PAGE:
Anda di halaman 1dari 2


Review of literature discusses the research work being done on the issues
relating to
exchange traded fund. To understand the exchange traded Funds an
attempt is made to review some literature, which is relevant to the study.
For this purpose journals and articles written on Exchange Traded Funds
are being studied.

Gerasimos Georglou Rompotis (2005) compared ETFs and Index

Funds performance during the time period from 4/3/2001 to 11/20/2002,
using a set of 16 ETFs and Index Funds that in pairs track the same
indices. He estimated their average return and mean risk level, finding
that they substantially produce quite similar results. He regressed ETFs
and index funds return on the return of the underlying indices. The study
pointed out that ETFs and Index Funds don't achieve any excess return
than their benchmarks. He computed ETFs and index funds average
tracking error, confirming their analogous tracking ability. Finally, he
presented ETFs and index funds major sources of costs and, regressing
average return on expense ratio, and observed a significant positive
relation of ETFs with their expense ratio.This relation is very shortly
verified in index funds.

William A. Birdthistle (2007) studied the Exchange Traded Funds. He

studied that
Exchange-traded fund, a security that provides the diversification of a
mutual fund but trades on an exchange like a stock. Using a novel pricing
mechanism that harnesses the utility of arbitrage, ETFs provide investors
with accuracy, efficiency, tax advantages, and a range of investment
choices, while insulating investors from the structural problems with
mutual funds. This article argues that the mutual fund industry and its
recent spate of dramatic scandals contributed to the growth of ETFs and
concludes that mutual funds offer vivid warnings of the conflicts of
interest that may come to afflict the ETF industry as it continues to grow.

Jennifer c. Haung (2008) studied - are ETF’S replacing the Mutual

Funds? The
answer is, Flows to an Open-Ended Mutual Fund (OEF) can significantly
hamper its
subsequent performance due to flow-induced trading costs. An Exchange-
Traded Fund (ETF)is designed not to have this cost and hence is
advertised as the more efficient index vehicle. He found that the overall
transaction costs incurred for any given trading needs are actually
identical. What differs, is the allocation and the reporting of those
transaction costs - they are equally shared by all investors in an OEF and
reduce the reported OEF performance, whereas, they are incurred only by
those ETF investors with liquidity needs and do not affect the reported ETF
performance. Thus, the OEF structure can be viewed as providing a partial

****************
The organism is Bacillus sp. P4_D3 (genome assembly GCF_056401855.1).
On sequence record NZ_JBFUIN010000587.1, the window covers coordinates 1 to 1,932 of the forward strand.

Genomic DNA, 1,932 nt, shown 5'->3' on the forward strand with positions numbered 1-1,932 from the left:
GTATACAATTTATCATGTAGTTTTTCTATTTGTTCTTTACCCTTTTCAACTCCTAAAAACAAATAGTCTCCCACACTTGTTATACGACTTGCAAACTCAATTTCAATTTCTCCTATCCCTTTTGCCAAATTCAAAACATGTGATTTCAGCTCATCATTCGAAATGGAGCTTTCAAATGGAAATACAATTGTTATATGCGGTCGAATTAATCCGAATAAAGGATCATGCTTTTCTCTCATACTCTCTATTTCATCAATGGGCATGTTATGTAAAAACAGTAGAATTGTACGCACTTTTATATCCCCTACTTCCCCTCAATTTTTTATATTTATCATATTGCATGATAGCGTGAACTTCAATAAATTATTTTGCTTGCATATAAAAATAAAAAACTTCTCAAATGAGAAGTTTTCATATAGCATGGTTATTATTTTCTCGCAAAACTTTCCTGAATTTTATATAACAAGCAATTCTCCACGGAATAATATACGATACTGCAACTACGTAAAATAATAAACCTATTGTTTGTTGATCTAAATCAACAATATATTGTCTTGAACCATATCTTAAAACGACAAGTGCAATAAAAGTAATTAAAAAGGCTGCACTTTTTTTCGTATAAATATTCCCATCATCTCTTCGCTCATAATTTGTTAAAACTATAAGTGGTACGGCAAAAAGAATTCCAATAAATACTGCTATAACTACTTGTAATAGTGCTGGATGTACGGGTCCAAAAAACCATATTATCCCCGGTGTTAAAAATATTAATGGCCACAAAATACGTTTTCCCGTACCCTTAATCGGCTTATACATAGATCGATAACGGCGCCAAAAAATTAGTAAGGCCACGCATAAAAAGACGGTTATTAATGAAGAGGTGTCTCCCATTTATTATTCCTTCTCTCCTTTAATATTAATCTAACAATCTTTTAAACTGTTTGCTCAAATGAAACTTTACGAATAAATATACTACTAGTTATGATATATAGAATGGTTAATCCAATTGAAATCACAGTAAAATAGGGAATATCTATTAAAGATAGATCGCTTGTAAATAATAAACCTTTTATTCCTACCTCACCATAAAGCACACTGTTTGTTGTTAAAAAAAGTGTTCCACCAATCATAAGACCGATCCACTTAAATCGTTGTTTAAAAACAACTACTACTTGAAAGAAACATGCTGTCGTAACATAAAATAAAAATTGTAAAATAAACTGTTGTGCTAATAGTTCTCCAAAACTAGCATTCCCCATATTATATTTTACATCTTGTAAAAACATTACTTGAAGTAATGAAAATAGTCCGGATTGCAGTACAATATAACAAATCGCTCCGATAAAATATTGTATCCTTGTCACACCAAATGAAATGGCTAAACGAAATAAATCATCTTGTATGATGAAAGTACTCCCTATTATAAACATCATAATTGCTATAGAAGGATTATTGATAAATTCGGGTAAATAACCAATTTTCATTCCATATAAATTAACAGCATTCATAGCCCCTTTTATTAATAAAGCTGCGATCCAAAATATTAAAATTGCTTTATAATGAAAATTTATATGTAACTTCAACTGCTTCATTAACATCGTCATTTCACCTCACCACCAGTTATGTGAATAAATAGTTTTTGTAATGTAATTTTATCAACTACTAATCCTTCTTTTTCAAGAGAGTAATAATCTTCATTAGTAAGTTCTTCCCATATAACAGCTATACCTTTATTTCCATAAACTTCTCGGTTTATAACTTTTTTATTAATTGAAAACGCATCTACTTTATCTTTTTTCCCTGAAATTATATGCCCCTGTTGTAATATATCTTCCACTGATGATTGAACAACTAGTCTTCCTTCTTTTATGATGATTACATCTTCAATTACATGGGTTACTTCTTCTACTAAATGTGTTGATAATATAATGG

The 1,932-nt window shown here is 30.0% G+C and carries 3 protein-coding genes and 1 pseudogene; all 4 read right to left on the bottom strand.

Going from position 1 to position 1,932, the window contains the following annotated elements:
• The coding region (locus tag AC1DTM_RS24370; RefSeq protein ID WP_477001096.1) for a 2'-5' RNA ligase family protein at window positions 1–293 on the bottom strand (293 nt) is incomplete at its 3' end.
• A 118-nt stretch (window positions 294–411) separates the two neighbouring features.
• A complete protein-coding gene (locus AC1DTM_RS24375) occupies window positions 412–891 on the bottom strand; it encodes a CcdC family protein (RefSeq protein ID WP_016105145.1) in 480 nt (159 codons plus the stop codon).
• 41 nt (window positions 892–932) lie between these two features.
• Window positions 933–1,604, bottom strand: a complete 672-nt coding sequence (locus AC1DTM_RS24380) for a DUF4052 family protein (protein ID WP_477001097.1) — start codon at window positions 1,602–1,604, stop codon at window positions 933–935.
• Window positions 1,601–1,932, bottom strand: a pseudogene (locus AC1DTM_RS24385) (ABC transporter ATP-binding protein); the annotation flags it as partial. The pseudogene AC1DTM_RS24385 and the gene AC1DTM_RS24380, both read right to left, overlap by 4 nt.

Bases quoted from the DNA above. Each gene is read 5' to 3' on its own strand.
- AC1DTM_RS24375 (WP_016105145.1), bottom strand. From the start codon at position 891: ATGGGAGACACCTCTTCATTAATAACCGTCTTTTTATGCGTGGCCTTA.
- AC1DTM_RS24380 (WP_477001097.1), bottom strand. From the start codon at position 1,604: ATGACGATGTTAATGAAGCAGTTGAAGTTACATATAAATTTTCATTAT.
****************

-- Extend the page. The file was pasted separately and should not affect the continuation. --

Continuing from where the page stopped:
insurance against individual liquidity needs and is actually beneficial for
risk averse
investors. The research empirically confirmed that the growth of ETFs is
more concentrated in selected indexes.

Rompotis (2009) was the first to compare the performance of active

ETFs with passive ETFs. Therefore we will give a brief review of the most
significant papers in the field of performance evaluation of etf and some
major analyses on ETFs.
The existing literature can be divided in several distinctive subjects. Some
studies compare active and passive management and they, except
Rompotis, focus primarily on mutual funds. There are studies which
investigate index mutual funds and (passive) ETFs . Furthermore, some
research focuses on the characteristics of ETFs or analyses their
performance with their corresponding benchmark or the market index .

W. Floris Vossestein(January 2010)studied – The Rise of the Active

Exchange Traded Fund . This thesis analyses the performance of actively-
managed Exchange Traded Funds. Active ETFs are a new phenomenon
and they were only incepted in April 2008. Besides pioneering research on
this new product this thesis adds to the existing literature on the ongoing
debate about active vs. passive management. The sample covers the
period May 2008 till October 2009 and five active ETFs are examined. The
empirical results uncover that, as endorsed by results from the mutual
fund industry, active ETFs do underperform both their corresponding
passive ETFs and their underlying benchmarks. The risk-adjusted
performance, as expressed by Jensen’s alpha, indicates no significant
excess returns for both active and passive ETFs, which is an expectable
conclusion for the latter, but not for the active ETFs, who aim to beat the
market. A rating performance analysis shows that active ETFs have a
worse performance than their passive equivalents; however these results
are not unanimous. Finally, the tracking error of active ETFs is, as
expected, higher than the tracking error of its passive counterparts.
Actively-managed ETFs do not try to replicate the performance of their
underlying benchmark.